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US Air Force has secretly built a new stealth drone
Agence France Presse
A picture downloaded from the US air force website shows Staff Sgt. William Hartford and Staff Sgt. Christopher Haider, 39th Maintenance Squadron, conventional maintenance crew chiefs, and Staff Sgt. Jason Harre, 31st Maintenance Squadron, conventional maintenance crew chief from Aviano Air Base, Italy,  positioning the MK-82 bombs on the munitions handling unit trailer for transport to the munitions assembly conveyor at US' Incirlik Air Base in Turkey on September 25, 2001. AFP PHOTO/US AIR FORCE/Matthew Hannen
A picture downloaded from the US air force website shows Staff Sgt. William Hartford and Staff Sgt. Christopher Haider, 39th Maintenance Squadron, conventional maintenance crew chiefs, and Staff Sgt. Jason Harre, 31st Maintenance Squadron, conventional maintenance crew chief from Aviano Air Base, Italy, positioning the MK-82 bombs on the munitions handling unit trailer for transport to the munitions assembly conveyor at US' Incirlik Air Base in Turkey on September 25, 2001. AFP PHOTO/US AIR FOR
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WASHINGTON: The US Air Force has secretly developed a new stealth drone for long-range reconnaissance missions that could be operational by 2015, according to a report Friday in an industry magazine.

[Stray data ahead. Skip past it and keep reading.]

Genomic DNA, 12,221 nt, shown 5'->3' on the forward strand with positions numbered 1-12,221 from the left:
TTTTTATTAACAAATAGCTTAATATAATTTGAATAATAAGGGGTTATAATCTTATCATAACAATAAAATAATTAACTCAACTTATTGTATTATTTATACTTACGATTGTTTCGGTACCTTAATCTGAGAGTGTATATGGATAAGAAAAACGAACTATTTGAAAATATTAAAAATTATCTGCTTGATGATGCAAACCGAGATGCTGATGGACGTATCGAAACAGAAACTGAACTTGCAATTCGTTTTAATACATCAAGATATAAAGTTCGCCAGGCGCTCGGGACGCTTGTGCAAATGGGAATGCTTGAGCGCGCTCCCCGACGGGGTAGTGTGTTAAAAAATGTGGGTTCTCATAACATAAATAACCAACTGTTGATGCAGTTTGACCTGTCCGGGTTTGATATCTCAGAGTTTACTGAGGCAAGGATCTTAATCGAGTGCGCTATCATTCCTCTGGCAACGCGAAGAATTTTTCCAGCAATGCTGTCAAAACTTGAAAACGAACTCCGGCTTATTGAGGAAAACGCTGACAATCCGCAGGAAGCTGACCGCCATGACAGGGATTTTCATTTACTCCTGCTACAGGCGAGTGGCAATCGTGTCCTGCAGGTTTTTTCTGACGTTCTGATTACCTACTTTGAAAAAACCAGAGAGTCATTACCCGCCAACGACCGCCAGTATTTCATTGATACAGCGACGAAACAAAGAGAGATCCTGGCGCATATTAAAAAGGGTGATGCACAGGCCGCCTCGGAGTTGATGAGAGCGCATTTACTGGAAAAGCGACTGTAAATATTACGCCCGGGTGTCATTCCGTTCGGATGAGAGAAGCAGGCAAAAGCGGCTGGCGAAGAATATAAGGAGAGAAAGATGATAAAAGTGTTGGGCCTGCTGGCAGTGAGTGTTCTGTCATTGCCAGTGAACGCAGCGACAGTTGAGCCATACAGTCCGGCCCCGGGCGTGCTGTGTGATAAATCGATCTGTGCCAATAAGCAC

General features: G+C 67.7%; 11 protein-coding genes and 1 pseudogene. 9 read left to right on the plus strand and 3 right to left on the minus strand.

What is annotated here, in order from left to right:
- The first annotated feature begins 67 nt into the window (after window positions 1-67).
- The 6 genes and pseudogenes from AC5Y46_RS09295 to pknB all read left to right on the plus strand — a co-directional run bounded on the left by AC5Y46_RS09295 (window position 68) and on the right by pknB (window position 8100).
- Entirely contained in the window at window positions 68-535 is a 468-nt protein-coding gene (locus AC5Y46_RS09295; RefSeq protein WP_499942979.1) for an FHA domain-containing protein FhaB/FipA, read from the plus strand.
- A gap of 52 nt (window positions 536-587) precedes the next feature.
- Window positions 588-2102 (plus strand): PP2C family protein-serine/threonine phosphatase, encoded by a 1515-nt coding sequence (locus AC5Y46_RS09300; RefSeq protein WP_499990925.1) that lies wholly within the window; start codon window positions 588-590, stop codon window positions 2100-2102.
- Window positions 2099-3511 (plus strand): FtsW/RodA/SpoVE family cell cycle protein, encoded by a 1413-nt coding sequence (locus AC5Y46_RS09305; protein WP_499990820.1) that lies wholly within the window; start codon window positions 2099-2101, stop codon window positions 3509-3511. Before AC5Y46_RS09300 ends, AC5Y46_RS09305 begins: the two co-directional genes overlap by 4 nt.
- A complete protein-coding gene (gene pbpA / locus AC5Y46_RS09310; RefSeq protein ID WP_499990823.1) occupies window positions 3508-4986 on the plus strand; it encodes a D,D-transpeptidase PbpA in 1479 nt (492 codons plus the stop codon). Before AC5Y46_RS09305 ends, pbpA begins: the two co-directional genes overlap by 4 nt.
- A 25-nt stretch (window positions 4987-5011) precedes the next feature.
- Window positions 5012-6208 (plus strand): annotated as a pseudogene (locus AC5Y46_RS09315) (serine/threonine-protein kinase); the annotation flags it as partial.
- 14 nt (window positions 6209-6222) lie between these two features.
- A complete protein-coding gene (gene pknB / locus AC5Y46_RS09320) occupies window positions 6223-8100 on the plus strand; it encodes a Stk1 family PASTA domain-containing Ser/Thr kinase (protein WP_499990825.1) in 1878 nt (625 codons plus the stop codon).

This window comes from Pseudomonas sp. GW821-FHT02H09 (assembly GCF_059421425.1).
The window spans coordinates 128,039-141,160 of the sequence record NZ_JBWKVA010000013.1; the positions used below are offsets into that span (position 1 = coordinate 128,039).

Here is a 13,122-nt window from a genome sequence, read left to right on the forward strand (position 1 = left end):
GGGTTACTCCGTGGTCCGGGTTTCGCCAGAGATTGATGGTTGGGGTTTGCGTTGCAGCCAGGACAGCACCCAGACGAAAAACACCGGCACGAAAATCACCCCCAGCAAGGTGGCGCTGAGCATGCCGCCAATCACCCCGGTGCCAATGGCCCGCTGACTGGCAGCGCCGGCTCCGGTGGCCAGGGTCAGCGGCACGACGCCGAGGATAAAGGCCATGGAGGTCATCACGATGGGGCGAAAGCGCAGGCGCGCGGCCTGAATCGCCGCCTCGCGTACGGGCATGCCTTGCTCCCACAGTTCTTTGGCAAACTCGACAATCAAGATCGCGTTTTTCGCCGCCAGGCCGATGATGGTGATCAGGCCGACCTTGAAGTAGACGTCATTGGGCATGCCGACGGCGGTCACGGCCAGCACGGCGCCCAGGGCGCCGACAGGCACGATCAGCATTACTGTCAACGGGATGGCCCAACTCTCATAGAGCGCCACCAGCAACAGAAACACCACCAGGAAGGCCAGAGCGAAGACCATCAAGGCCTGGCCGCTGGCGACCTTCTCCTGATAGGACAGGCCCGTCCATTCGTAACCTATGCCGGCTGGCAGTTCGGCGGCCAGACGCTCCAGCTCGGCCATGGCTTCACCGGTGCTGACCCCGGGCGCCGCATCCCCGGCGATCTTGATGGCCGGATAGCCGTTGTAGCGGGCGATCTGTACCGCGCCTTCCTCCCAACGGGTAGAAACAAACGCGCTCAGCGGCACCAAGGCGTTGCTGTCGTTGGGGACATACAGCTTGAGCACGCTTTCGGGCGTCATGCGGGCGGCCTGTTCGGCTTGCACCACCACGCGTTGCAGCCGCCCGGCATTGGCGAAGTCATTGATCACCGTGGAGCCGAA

The unmanned drone, dubbed RQ-180, is currently in the testing phase at the top secret Groom Lake air base in Nevada -- the infamous "Area 51" where the Air Force tested the U2 spy planes in the late 1950s, Aviation Week said.

The Air Force refused to comment when contacted by AFP.

The new aircraft was reportedly built by Northrop Grumann, the company behind the Global Hawk and the X-47B drones, which landed on air craft carriers for the first time this summer.

The US company may have obtained in 2008 a secret contract on the order of $2 billion to develop the latest drone, according to Aviation Week.

An artistic rendering of the RQ-180 on the cover of the magazine shows a craft with striking resemblance to the X-47B, in particular in lack of rear stabilizer and its so-called "batwing" shape.

It was developed for intelligence, surveillance and reconnaissance (ISR) missions, but "could also be capable of electronic attack missions," the magazine said.

"It is similar in size and endurance to the Global Hawk," which can fly for 24 hours up to 1,200 nautical miles (2,000 kilometers) from its base.

A first generation of unmanned aircraft, the non-stealthy Reapers and Global Hawks, were used in Afghanistan and Iraq, but they were deemed too vulnerable in enemy territory equipped with powerful anti-aircraft defenses.

Now the Air Force is slowly turning to stealth drones, better at passing safely over unfriendly territory.

In December 2011, a spy drone that had until then been secret, the RQ-170 Sentinel, crashed 155 miles (250 kilometers) inside Iranian air space.

The unmanned craft, which had taken off from Afghanistan, was on a mission to observe Iran's nuclear sites for the CIA, according to US press reports.

According to Aviation Week, the new RQ-180 "eclipses the smaller, less stealthy and shorter-range RQ-170 Sentinel."

 
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